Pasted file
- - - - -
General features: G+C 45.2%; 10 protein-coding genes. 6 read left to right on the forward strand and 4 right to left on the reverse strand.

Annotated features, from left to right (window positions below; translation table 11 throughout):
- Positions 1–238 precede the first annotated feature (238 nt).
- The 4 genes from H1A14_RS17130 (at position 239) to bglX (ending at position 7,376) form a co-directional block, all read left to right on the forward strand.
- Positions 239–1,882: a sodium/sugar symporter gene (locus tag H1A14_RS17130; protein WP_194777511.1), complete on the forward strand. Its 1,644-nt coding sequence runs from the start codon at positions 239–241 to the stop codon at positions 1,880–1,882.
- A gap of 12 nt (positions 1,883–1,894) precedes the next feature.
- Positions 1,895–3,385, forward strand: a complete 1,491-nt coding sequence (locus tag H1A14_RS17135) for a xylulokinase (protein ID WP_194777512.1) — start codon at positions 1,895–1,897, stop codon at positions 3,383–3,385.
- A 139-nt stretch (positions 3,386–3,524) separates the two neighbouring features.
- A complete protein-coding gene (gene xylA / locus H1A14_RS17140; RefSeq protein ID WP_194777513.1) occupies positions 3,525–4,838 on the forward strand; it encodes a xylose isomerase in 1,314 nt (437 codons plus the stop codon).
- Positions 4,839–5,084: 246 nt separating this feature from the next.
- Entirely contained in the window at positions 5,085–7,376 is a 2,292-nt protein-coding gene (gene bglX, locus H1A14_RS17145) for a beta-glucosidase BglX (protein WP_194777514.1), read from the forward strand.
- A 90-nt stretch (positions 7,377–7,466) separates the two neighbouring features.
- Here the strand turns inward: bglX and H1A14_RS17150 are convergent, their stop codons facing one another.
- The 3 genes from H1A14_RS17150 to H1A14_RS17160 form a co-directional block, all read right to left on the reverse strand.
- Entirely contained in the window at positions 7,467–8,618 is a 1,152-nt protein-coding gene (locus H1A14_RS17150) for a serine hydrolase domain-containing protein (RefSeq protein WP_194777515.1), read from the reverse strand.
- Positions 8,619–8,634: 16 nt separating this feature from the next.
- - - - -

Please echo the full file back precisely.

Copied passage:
General features: G+C 45.2%; 10 protein-coding genes. 6 read left to right on the forward strand and 4 right to left on the reverse strand.

Annotated features, from left to right (window positions below; translation table 11 throughout):
- Positions 1–238 precede the first annotated feature (238 nt).
- The 4 genes from H1A14_RS17130 (at position 239) to bglX (ending at position 7,376) form a co-directional block, all read left to right on the forward strand.
- Positions 239–1,882: a sodium/sugar symporter gene (locus tag H1A14_RS17130; protein WP_194777511.1), complete on the forward strand. Its 1,644-nt coding sequence runs from the start codon at positions 239–241 to the stop codon at positions 1,880–1,882.
- A gap of 12 nt (positions 1,883–1,894) precedes the next feature.
- Positions 1,895–3,385, forward strand: a complete 1,491-nt coding sequence (locus tag H1A14_RS17135) for a xylulokinase (protein ID WP_194777512.1) — start codon at positions 1,895–1,897, stop codon at positions 3,383–3,385.
- A 139-nt stretch (positions 3,386–3,524) separates the two neighbouring features.
- A complete protein-coding gene (gene xylA / locus H1A14_RS17140; RefSeq protein ID WP_194777513.1) occupies positions 3,525–4,838 on the forward strand; it encodes a xylose isomerase in 1,314 nt (437 codons plus the stop codon).
- Positions 4,839–5,084: 246 nt separating this feature from the next.
- Entirely contained in the window at positions 5,085–7,376 is a 2,292-nt protein-coding gene (gene bglX, locus H1A14_RS17145) for a beta-glucosidase BglX (protein WP_194777514.1), read from the forward strand.
- A 90-nt stretch (positions 7,377–7,466) separates the two neighbouring features.
- Here the strand turns inward: bglX and H1A14_RS17150 are convergent, their stop codons facing one another.
- The 3 genes from H1A14_RS17150 to H1A14_RS17160 form a co-directional block, all read right to left on the reverse strand.
- Entirely contained in the window at positions 7,467–8,618 is a 1,152-nt protein-coding gene (locus H1A14_RS17150) for a serine hydrolase domain-containing protein (RefSeq protein WP_194777515.1), read from the reverse strand.
- Positions 8,619–8,634: 16 nt separating this feature from the next.